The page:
Along the migratory corridor in the middle river, salmon recovery work is focused on projects that remove barriers to fish passage, such as installing fish screens on diversions. These projects provide additional benefits, including diversions in winter months to provide Pacific Flyway habitat, participate in the fish food program, or other benefits, without concerns of entraining or otherwise harming winter-run Chinook and other species of concern.
Screening Meridian Farms Water Company’s diversion will complete one of the last two high-priority fish screen projects on the Sacramento River. This is helping to fulfil a multi-decade effort that has now resulted in more than 95 percent of the water being diverted from the Sacramento River through screened diversions to protect salmon. This project will also place Meridian Farms Water Company’s diversion in a deeper part of the river, which will allow for increased flexibility in managing water levels along the Sacramento River, particularly during dry years, which can help serve multiple benefits, including the recent focus on ensuring cold water pool retention in Shasta Lake for incubating salmon.
These floodplain reactivation projects will provide food, rearing habitat and protection from predators to juvenile Chinook salmon as they migrate downstream on their way out to the ocean. This helps to fill a much-needed gap in habitat and food that over the past several decades has been missing. Floodplain reactivation includes both “wet-side” projects that occur in between levees along waterways and in the region’s bypasses and “dry-side” projects that produce Fish Food on Floodplain Farm Fields while also benefitting birds and other species.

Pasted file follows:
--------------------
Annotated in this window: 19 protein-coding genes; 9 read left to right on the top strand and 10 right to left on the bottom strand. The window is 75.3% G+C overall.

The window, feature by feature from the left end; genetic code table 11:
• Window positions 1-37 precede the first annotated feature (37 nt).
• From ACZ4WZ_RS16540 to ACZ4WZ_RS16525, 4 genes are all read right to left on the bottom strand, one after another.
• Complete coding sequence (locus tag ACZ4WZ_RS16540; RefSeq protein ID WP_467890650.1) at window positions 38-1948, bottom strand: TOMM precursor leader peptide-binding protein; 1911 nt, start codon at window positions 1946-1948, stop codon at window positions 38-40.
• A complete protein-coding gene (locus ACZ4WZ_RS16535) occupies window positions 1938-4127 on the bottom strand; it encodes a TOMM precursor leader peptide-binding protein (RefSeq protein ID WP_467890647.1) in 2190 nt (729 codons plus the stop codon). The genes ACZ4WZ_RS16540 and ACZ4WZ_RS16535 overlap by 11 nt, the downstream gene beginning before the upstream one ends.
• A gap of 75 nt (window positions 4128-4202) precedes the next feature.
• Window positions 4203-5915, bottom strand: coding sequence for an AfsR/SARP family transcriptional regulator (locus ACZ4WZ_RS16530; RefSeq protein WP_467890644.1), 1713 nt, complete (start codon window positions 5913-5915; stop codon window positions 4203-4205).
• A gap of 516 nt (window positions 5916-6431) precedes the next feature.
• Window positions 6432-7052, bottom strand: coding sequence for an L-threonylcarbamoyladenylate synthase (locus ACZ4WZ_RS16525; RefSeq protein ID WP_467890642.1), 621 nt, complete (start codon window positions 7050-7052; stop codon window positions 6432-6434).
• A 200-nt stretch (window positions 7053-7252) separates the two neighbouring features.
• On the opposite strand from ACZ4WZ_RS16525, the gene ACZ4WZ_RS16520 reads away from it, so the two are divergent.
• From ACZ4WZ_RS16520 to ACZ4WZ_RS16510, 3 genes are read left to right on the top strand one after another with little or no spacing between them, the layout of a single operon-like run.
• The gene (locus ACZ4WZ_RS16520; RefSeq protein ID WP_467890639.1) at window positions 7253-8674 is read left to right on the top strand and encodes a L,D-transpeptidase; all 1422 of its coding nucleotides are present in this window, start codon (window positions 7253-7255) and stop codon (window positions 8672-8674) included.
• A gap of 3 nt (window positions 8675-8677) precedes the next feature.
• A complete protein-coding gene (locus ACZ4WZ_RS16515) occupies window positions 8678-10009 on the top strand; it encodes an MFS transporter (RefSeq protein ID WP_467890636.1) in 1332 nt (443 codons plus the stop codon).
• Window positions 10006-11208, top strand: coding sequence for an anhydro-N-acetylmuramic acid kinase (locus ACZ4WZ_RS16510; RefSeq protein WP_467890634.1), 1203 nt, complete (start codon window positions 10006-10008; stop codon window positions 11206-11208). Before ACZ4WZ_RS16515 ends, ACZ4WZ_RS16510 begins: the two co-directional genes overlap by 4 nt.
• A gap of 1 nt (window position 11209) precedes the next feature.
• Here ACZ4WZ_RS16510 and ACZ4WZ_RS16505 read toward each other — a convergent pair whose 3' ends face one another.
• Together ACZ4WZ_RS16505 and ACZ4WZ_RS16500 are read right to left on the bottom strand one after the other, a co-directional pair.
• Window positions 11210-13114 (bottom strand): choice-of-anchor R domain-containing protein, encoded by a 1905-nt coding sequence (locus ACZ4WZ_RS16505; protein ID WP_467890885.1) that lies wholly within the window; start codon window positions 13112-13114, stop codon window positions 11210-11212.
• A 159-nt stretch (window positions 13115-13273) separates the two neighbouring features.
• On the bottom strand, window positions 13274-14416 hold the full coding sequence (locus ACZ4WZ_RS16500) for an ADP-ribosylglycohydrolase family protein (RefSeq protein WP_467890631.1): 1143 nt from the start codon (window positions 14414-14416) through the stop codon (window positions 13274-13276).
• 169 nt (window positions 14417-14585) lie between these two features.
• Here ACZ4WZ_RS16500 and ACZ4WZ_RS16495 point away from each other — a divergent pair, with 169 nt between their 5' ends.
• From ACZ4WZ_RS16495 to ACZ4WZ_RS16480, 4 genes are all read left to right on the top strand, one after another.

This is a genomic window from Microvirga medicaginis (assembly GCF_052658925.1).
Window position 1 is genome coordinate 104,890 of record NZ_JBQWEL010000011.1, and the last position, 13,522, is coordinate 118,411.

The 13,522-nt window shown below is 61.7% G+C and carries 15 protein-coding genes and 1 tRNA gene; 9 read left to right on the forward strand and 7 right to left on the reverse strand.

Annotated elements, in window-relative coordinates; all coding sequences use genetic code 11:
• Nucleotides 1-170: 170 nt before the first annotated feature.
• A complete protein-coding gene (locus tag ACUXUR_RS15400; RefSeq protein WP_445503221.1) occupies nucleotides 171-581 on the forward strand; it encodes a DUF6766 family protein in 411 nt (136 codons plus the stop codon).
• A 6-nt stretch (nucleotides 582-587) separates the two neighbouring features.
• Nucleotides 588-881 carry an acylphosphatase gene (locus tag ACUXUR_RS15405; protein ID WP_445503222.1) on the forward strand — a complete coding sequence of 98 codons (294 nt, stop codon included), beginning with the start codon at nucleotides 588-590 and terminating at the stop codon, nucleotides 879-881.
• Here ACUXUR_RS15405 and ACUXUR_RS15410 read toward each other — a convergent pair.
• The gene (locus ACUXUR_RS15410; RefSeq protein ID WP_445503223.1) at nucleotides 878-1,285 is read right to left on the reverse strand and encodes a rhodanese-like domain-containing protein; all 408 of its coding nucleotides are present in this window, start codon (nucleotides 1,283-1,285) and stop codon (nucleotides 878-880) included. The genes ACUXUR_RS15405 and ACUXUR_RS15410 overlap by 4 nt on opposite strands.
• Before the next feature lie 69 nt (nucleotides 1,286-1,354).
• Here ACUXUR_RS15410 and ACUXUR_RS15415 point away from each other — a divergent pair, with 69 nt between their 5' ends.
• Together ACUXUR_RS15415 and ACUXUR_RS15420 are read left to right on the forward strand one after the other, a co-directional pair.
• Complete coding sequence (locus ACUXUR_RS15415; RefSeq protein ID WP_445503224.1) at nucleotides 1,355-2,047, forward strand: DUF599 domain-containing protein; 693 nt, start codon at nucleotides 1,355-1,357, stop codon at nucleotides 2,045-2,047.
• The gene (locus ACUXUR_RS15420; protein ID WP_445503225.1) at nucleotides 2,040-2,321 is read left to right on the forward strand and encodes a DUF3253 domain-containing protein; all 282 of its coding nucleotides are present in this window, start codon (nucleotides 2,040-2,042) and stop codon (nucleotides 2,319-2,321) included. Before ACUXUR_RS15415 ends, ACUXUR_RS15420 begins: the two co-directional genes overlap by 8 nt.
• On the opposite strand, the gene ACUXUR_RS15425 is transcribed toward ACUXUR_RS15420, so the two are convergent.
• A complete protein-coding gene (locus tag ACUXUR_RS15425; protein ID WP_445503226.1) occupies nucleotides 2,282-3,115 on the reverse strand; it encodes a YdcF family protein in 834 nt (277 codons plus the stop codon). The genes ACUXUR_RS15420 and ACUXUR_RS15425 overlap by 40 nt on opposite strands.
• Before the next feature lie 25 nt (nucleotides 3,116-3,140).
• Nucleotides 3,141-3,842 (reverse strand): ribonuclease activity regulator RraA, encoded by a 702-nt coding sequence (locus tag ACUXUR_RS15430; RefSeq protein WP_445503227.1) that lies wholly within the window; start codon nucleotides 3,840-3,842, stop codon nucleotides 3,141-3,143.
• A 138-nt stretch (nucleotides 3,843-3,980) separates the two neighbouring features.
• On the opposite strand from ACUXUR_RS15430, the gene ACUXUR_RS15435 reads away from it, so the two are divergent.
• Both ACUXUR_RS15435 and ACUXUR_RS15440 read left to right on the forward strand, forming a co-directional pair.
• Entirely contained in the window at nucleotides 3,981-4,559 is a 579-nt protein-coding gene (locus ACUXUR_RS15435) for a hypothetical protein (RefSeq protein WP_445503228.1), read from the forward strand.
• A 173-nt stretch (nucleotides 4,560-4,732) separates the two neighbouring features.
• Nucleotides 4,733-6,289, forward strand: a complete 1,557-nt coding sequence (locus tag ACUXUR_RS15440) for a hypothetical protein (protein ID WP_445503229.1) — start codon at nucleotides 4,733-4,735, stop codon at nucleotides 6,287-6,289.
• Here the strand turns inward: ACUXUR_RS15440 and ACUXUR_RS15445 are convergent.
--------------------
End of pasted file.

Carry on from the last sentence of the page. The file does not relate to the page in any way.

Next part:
The state is also investing in complementary multibenefit systemwide flood protection projects across the Central Valley. Over $220 million in Proposition 1 and Proposition 68 funds have been dedicated for these purposes in the past two years.
Landscape Scale Multi-Benefit Floodplain Feasibility Study
This study is the first attempt to investigate the combination of options at multiple weirs and gated outlet structures that are part of the flood control system in the Sacramento Valley to determine their ability to be operated in a coordinated manner to maximize floodplain habitat for more than 100,000 acres in the region. The study will also include the development of new modeling to evaluate the options as part of the effort to develop a master plan for the system.